IX. The infallible rule of interpretation of Scripture, is the Scripture itself; and therefore, when there is a question about the true and full sense of any scripture (which is not manifold, but one), it may be searched and known by other places that speak more clearly.

X. The Supreme Judge, by which all controversies of religion are to be determined, and all decrees of councils, opinions of ancient writers, doctrines of men, and private spirits, are to be examined, and in whose sentence we are to rest, can be no other but the Holy Spirit speaking in the Scripture.

A Reader’s Digest version of the above is, the main things are the plain things and the plain things are the main things. Therefore anything that is “one theme in the Bible’s grand sweep of revelation” and that “faithfulness to Christ requires that it be believed, taught, and lived,” would be so clear that anyone, “…not only the learned, but the unlearned, in a due use of the ordinary means, may attain unto a sufficient understanding of them.” Scripture interprets Scripture; therefore context is not just a novel idea, but context is king. All councils, opinions, and teachings, even of the Reformers, are to be tested by the Scripture and each individual believer is expected to do the testing using the Scripture in its normal, historical and grammatical context.

This means that by biblical teaching and the historical confessions each believer is qualified to declare teachings false by following these criteria. So, for example, we can see how patriarchy was practiced in Scripture and MCOI gave an example of that in Who Will be First in the Kingdom? If someone is teaching something that they claim is fundamental and essential to the Christian faith and it is different than what we plainly find being practiced in Scripture, the burden is on them to demonstrate another form of patriarchy that is main and plain in Scripture. If someone claims that Israel was a constitutional republic rather than a theocracy and that Saul was elected, the burden is on them to demonstrate their assertion to be true from the context of the passages not simply verses removed from their context. In both of these questions MCOI followed the flow of the historical, grammatical context to come to a conclusion. It isn’t really a matter of whether our interpretation should be accepted but rather were we faithful to the main, plain understanding of the passage and should what it teaches be accepted?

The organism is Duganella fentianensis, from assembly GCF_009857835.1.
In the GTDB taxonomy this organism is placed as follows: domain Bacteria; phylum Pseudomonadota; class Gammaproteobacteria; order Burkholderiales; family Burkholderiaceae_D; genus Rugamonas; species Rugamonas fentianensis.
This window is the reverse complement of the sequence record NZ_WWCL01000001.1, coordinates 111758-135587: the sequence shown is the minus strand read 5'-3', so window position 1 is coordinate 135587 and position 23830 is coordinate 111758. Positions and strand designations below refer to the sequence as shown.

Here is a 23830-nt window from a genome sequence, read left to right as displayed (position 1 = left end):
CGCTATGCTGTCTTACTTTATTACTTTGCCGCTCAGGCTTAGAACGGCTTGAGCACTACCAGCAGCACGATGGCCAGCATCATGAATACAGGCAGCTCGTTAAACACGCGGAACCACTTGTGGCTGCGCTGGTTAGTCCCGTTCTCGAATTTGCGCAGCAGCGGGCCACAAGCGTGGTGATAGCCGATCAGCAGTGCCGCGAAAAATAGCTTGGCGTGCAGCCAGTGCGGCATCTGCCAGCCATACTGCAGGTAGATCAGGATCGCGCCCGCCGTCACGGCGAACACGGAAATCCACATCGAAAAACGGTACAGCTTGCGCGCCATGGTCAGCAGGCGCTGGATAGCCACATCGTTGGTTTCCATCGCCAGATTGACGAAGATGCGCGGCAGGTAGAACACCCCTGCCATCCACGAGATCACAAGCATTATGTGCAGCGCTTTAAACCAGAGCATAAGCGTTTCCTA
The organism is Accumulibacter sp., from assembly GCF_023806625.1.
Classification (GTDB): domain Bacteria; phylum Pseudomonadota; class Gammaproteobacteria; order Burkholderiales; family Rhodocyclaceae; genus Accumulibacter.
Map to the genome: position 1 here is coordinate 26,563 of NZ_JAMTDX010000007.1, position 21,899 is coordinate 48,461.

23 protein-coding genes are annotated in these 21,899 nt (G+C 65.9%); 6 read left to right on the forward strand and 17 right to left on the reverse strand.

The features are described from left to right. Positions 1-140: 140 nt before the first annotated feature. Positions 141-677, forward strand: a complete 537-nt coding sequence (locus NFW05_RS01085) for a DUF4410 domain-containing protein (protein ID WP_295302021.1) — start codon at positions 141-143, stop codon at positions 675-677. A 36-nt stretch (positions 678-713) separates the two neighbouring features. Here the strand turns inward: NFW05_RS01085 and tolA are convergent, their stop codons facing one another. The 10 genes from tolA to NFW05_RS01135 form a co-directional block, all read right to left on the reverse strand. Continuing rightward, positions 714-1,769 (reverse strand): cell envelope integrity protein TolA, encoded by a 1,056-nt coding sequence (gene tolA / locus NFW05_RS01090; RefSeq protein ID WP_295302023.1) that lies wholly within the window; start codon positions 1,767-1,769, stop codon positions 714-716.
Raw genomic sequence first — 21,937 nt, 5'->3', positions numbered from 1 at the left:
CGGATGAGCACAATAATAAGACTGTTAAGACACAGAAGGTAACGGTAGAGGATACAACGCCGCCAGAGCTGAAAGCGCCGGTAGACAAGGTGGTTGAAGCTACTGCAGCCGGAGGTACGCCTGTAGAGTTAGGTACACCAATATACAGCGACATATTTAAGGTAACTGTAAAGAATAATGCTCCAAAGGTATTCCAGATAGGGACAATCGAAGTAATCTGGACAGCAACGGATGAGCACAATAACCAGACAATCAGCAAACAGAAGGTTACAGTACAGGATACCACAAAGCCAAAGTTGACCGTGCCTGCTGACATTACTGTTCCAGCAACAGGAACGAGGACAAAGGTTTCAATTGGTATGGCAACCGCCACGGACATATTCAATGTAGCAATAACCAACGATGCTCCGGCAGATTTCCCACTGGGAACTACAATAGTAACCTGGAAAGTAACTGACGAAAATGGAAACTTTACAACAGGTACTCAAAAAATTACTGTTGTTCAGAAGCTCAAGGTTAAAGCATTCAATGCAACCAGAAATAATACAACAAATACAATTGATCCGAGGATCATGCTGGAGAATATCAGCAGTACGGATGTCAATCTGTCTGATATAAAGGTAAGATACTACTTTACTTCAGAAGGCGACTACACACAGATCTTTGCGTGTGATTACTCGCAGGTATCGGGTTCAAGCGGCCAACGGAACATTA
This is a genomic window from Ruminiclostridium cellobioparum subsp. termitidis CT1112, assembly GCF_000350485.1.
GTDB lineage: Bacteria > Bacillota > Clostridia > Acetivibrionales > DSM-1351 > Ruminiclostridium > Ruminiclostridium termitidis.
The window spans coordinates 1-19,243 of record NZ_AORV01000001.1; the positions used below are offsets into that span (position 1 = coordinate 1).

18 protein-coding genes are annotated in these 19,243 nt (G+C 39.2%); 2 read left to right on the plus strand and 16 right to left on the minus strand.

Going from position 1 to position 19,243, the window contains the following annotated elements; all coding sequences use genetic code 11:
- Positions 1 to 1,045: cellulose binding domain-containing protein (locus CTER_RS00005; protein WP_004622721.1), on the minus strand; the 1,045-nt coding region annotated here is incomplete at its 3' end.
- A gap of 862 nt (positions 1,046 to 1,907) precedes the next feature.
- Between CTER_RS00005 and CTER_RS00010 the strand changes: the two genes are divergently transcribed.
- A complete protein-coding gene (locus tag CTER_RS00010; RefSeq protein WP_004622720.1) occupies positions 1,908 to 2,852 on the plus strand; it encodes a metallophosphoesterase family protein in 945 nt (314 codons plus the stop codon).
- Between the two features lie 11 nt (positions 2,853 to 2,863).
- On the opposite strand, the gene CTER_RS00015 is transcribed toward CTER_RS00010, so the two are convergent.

5 responses to “What Gives You the Right to Declare a Teaching False? ”

  1. thatmom says:

    Don, thank you so much for this article. What never ceases to amaze me is the arrogance I often see among those who refuse to answer simple questions. What a contrast to the Apostle Paul who welcomed, indeed commended, the Berean believers for holding all he taught up to the Word of God. And I am certain that he willingly and honestly answered every single question placed before him!

    Also, thanks for the link to the article about Pastor B.A. and the insight into church polity and practice in regards to hierarchy, patriarchy, etc. It really answers more questions for me.

  2. Lynn says:

    Don, I agree. The SOURCE of our authority is the Word of God. And there is MUCH that is PLAIN and not suceptible to controversy and varying interpretations.

    “God is His own interpreter, and He will make it plain.”

    How I love that line more and more as the years go by!

  3. Corrie says: